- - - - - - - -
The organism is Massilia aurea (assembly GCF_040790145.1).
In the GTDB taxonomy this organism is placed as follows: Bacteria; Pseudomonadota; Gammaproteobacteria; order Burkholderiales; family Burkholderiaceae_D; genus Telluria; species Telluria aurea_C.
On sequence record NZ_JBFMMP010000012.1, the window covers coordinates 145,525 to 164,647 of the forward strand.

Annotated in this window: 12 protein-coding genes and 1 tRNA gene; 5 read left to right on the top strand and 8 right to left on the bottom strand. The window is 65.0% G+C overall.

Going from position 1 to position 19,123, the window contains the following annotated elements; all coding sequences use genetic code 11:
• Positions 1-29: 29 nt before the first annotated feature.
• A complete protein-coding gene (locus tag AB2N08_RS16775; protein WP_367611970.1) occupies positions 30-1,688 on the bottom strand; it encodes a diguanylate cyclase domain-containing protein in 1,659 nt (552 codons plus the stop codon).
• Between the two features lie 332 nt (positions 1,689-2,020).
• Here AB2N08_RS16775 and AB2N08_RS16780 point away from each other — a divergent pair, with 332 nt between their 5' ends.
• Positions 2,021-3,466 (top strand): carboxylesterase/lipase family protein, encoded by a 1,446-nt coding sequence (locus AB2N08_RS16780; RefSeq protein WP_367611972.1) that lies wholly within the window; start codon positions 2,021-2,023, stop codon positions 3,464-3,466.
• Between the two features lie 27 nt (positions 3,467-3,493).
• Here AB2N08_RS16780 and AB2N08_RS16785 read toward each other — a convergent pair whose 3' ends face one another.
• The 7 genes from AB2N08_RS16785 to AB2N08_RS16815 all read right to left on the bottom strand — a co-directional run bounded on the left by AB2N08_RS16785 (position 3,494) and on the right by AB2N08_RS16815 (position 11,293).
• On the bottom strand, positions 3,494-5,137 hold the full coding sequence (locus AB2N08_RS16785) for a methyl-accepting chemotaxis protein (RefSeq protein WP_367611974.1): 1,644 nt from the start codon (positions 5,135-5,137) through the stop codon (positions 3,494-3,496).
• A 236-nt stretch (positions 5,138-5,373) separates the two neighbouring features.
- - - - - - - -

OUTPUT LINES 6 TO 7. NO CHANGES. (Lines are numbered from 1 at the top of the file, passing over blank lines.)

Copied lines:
• Positions 1-29: 29 nt before the first annotated feature.
• A complete protein-coding gene (locus tag AB2N08_RS16775; protein WP_367611970.1) occupies positions 30-1,688 on the bottom strand; it encodes a diguanylate cyclase domain-containing protein in 1,659 nt (552 codons plus the stop codon).